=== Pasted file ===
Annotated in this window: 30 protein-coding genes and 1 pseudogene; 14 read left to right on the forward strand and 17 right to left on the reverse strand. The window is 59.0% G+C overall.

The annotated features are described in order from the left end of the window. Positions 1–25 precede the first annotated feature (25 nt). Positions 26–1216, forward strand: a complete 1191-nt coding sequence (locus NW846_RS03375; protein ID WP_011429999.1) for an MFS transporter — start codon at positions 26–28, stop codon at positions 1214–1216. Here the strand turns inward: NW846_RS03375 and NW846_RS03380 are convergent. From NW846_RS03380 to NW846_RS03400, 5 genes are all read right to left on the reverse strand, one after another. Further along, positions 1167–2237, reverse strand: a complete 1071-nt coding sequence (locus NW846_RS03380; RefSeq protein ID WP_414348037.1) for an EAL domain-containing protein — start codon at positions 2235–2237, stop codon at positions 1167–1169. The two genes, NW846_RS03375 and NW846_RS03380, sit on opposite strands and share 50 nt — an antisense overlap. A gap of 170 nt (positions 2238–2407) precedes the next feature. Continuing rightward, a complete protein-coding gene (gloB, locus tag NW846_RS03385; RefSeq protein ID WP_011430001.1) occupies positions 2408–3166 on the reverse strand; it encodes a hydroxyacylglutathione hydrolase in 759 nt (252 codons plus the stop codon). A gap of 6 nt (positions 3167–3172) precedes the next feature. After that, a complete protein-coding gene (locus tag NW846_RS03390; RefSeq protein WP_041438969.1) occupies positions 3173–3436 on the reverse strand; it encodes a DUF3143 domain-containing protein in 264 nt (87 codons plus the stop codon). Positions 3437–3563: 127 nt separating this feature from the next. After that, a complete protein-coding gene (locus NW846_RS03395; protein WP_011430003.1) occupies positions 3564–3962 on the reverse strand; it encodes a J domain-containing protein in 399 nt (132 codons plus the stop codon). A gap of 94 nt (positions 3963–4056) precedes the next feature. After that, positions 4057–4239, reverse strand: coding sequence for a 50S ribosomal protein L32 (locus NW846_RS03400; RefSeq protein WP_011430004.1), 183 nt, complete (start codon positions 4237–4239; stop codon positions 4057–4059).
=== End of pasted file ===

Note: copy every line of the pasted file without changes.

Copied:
Annotated in this window: 30 protein-coding genes and 1 pseudogene; 14 read left to right on the forward strand and 17 right to left on the reverse strand. The window is 59.0% G+C overall.

The annotated features are described in order from the left end of the window. Positions 1–25 precede the first annotated feature (25 nt). Positions 26–1216, forward strand: a complete 1191-nt coding sequence (locus NW846_RS03375; protein ID WP_011429999.1) for an MFS transporter — start codon at positions 26–28, stop codon at positions 1214–1216. Here the strand turns inward: NW846_RS03375 and NW846_RS03380 are convergent. From NW846_RS03380 to NW846_RS03400, 5 genes are all read right to left on the reverse strand, one after another. Further along, positions 1167–2237, reverse strand: a complete 1071-nt coding sequence (locus NW846_RS03380; RefSeq protein ID WP_414348037.1) for an EAL domain-containing protein — start codon at positions 2235–2237, stop codon at positions 1167–1169. The two genes, NW846_RS03375 and NW846_RS03380, sit on opposite strands and share 50 nt — an antisense overlap. A gap of 170 nt (positions 2238–2407) precedes the next feature. Continuing rightward, a complete protein-coding gene (gloB, locus tag NW846_RS03385; RefSeq protein ID WP_011430001.1) occupies positions 2408–3166 on the reverse strand; it encodes a hydroxyacylglutathione hydrolase in 759 nt (252 codons plus the stop codon). A gap of 6 nt (positions 3167–3172) precedes the next feature. After that, a complete protein-coding gene (locus tag NW846_RS03390; RefSeq protein WP_041438969.1) occupies positions 3173–3436 on the reverse strand; it encodes a DUF3143 domain-containing protein in 264 nt (87 codons plus the stop codon). Positions 3437–3563: 127 nt separating this feature from the next. After that, a complete protein-coding gene (locus NW846_RS03395; protein WP_011430003.1) occupies positions 3564–3962 on the reverse strand; it encodes a J domain-containing protein in 399 nt (132 codons plus the stop codon). A gap of 94 nt (positions 3963–4056) precedes the next feature. After that, positions 4057–4239, reverse strand: coding sequence for a 50S ribosomal protein L32 (locus NW846_RS03400; RefSeq protein WP_011430004.1), 183 nt, complete (start codon positions 4237–4239; stop codon positions 4057–4059).